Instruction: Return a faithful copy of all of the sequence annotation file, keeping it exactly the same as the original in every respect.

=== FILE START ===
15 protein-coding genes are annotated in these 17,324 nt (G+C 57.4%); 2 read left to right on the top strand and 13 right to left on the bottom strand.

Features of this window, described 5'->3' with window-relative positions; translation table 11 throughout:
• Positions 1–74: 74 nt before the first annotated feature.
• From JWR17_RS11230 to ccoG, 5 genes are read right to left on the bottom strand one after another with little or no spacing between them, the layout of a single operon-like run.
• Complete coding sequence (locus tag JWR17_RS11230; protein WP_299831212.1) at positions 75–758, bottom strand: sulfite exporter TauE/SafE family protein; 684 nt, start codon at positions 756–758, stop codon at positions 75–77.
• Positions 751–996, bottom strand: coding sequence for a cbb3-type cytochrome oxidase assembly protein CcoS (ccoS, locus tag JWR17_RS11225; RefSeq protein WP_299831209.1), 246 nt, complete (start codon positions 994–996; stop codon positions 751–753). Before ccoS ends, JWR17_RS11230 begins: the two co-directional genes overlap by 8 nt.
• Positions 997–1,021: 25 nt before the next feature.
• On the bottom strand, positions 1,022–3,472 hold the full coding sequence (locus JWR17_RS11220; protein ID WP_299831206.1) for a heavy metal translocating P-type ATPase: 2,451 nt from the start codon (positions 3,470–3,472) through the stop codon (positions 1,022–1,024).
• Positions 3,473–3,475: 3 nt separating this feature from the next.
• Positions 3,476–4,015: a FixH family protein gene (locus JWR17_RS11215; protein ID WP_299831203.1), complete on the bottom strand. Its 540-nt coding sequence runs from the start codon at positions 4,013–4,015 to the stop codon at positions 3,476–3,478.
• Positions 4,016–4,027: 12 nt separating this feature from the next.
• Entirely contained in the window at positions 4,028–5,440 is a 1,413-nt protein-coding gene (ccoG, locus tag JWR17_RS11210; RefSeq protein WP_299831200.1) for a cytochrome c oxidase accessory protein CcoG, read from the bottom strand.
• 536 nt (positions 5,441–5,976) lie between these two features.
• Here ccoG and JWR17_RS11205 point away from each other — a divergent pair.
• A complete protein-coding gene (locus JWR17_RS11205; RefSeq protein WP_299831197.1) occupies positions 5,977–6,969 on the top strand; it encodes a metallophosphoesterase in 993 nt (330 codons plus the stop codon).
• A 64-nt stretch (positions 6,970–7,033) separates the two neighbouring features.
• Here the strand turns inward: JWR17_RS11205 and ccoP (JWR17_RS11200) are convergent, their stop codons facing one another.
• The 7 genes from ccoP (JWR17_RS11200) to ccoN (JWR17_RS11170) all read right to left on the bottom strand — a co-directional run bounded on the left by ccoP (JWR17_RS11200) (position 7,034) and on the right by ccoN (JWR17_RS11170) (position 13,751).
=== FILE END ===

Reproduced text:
15 protein-coding genes are annotated in these 17,324 nt (G+C 57.4%); 2 read left to right on the top strand and 13 right to left on the bottom strand.

Features of this window, described 5'->3' with window-relative positions; translation table 11 throughout:
• Positions 1–74: 74 nt before the first annotated feature.
• From JWR17_RS11230 to ccoG, 5 genes are read right to left on the bottom strand one after another with little or no spacing between them, the layout of a single operon-like run.
• Complete coding sequence (locus tag JWR17_RS11230; protein WP_299831212.1) at positions 75–758, bottom strand: sulfite exporter TauE/SafE family protein; 684 nt, start codon at positions 756–758, stop codon at positions 75–77.
• Positions 751–996, bottom strand: coding sequence for a cbb3-type cytochrome oxidase assembly protein CcoS (ccoS, locus tag JWR17_RS11225; RefSeq protein WP_299831209.1), 246 nt, complete (start codon positions 994–996; stop codon positions 751–753). Before ccoS ends, JWR17_RS11230 begins: the two co-directional genes overlap by 8 nt.
• Positions 997–1,021: 25 nt before the next feature.
• On the bottom strand, positions 1,022–3,472 hold the full coding sequence (locus JWR17_RS11220; protein ID WP_299831206.1) for a heavy metal translocating P-type ATPase: 2,451 nt from the start codon (positions 3,470–3,472) through the stop codon (positions 1,022–1,024).
• Positions 3,473–3,475: 3 nt separating this feature from the next.
• Positions 3,476–4,015: a FixH family protein gene (locus JWR17_RS11215; protein ID WP_299831203.1), complete on the bottom strand. Its 540-nt coding sequence runs from the start codon at positions 4,013–4,015 to the stop codon at positions 3,476–3,478.
• Positions 4,016–4,027: 12 nt separating this feature from the next.
• Entirely contained in the window at positions 4,028–5,440 is a 1,413-nt protein-coding gene (ccoG, locus tag JWR17_RS11210; RefSeq protein WP_299831200.1) for a cytochrome c oxidase accessory protein CcoG, read from the bottom strand.
• 536 nt (positions 5,441–5,976) lie between these two features.
• Here ccoG and JWR17_RS11205 point away from each other — a divergent pair.
• A complete protein-coding gene (locus JWR17_RS11205; RefSeq protein WP_299831197.1) occupies positions 5,977–6,969 on the top strand; it encodes a metallophosphoesterase in 993 nt (330 codons plus the stop codon).
• A 64-nt stretch (positions 6,970–7,033) separates the two neighbouring features.
• Here the strand turns inward: JWR17_RS11205 and ccoP (JWR17_RS11200) are convergent, their stop codons facing one another.
• The 7 genes from ccoP (JWR17_RS11200) to ccoN (JWR17_RS11170) all read right to left on the bottom strand — a co-directional run bounded on the left by ccoP (JWR17_RS11200) (position 7,034) and on the right by ccoN (JWR17_RS11170) (position 13,751).